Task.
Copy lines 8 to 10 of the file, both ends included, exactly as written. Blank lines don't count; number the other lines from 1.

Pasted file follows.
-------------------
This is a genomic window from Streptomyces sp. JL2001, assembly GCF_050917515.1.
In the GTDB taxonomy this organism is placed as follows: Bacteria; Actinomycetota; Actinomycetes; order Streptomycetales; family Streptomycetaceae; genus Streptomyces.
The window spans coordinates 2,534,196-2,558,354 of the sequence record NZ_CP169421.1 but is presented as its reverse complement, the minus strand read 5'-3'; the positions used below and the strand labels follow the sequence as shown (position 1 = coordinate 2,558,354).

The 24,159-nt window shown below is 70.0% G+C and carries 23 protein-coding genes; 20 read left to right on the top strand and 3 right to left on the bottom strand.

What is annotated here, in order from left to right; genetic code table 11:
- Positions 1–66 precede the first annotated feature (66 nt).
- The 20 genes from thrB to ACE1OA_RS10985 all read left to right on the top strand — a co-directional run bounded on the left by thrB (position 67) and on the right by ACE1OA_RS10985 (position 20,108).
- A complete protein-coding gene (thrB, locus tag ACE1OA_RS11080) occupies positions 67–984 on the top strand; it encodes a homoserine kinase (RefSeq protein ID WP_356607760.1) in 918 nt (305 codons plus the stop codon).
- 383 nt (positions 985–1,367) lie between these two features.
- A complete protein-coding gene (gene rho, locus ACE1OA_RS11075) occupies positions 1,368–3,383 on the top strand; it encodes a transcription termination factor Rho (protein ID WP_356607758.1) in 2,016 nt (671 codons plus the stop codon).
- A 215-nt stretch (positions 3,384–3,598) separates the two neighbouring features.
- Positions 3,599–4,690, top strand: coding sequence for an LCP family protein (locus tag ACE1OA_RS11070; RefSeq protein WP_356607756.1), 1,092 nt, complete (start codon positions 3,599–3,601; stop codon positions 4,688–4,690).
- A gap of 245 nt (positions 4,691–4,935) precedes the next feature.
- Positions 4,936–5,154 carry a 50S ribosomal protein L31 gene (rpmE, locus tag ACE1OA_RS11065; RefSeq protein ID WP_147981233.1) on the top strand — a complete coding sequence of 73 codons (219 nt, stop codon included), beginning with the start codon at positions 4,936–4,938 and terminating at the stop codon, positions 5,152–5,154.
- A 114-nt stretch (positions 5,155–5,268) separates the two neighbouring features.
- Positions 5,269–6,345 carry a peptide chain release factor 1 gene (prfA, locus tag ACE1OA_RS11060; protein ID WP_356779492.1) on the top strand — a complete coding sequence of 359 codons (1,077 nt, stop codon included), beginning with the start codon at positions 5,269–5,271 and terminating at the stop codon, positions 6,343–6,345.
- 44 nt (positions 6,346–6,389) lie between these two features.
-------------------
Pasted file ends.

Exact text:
- A complete protein-coding gene (thrB, locus tag ACE1OA_RS11080) occupies positions 67–984 on the top strand; it encodes a homoserine kinase (RefSeq protein ID WP_356607760.1) in 918 nt (305 codons plus the stop codon).
- 383 nt (positions 985–1,367) lie between these two features.
- A complete protein-coding gene (gene rho, locus ACE1OA_RS11075) occupies positions 1,368–3,383 on the top strand; it encodes a transcription termination factor Rho (protein ID WP_356607758.1) in 2,016 nt (671 codons plus the stop codon).